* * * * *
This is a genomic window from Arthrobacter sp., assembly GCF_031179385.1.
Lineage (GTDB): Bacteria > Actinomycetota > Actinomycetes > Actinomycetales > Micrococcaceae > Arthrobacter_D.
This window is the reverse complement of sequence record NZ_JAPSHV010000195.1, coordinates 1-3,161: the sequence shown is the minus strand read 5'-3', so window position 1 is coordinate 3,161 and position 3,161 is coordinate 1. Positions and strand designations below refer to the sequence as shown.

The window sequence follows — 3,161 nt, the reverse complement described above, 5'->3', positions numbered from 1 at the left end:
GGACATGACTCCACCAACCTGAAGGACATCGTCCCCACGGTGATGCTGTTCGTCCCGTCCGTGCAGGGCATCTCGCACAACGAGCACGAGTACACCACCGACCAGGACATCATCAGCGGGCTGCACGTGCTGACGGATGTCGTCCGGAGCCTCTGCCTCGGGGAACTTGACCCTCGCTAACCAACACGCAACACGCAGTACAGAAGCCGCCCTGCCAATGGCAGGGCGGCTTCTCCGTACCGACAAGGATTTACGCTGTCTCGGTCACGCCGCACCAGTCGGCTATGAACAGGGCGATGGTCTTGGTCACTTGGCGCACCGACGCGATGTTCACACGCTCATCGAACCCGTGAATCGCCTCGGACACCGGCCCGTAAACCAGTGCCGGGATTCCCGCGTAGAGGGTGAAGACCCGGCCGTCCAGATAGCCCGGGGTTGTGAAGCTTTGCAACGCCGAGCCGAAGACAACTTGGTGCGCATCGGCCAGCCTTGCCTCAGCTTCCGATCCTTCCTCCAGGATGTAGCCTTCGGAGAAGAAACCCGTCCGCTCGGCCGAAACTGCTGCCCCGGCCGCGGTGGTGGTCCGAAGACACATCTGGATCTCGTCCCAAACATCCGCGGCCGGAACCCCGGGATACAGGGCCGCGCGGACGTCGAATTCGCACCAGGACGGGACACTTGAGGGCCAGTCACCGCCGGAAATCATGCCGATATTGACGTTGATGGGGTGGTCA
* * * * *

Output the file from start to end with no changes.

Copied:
This is a genomic window from Arthrobacter sp., assembly GCF_031179385.1.
Lineage (GTDB): Bacteria > Actinomycetota > Actinomycetes > Actinomycetales > Micrococcaceae > Arthrobacter_D.
This window is the reverse complement of sequence record NZ_JAPSHV010000195.1, coordinates 1-3,161: the sequence shown is the minus strand read 5'-3', so window position 1 is coordinate 3,161 and position 3,161 is coordinate 1. Positions and strand designations below refer to the sequence as shown.

The window sequence follows — 3,161 nt, the reverse complement described above, 5'->3', positions numbered from 1 at the left end:
GGACATGACTCCACCAACCTGAAGGACATCGTCCCCACGGTGATGCTGTTCGTCCCGTCCGTGCAGGGCATCTCGCACAACGAGCACGAGTACACCACCGACCAGGACATCATCAGCGGGCTGCACGTGCTGACGGATGTCGTCCGGAGCCTCTGCCTCGGGGAACTTGACCCTCGCTAACCAACACGCAACACGCAGTACAGAAGCCGCCCTGCCAATGGCAGGGCGGCTTCTCCGTACCGACAAGGATTTACGCTGTCTCGGTCACGCCGCACCAGTCGGCTATGAACAGGGCGATGGTCTTGGTCACTTGGCGCACCGACGCGATGTTCACACGCTCATCGAACCCGTGAATCGCCTCGGACACCGGCCCGTAAACCAGTGCCGGGATTCCCGCGTAGAGGGTGAAGACCCGGCCGTCCAGATAGCCCGGGGTTGTGAAGCTTTGCAACGCCGAGCCGAAGACAACTTGGTGCGCATCGGCCAGCCTTGCCTCAGCTTCCGATCCTTCCTCCAGGATGTAGCCTTCGGAGAAGAAACCCGTCCGCTCGGCCGAAACTGCTGCCCCGGCCGCGGTGGTGGTCCGAAGACACATCTGGATCTCGTCCCAAACATCCGCGGCCGGAACCCCGGGATACAGGGCCGCGCGGACGTCGAATTCGCACCAGGACGGGACACTTGAGGGCCAGTCACCGCCGGAAATCATGCCGATATTGACGTTGATGGGGTGGTCA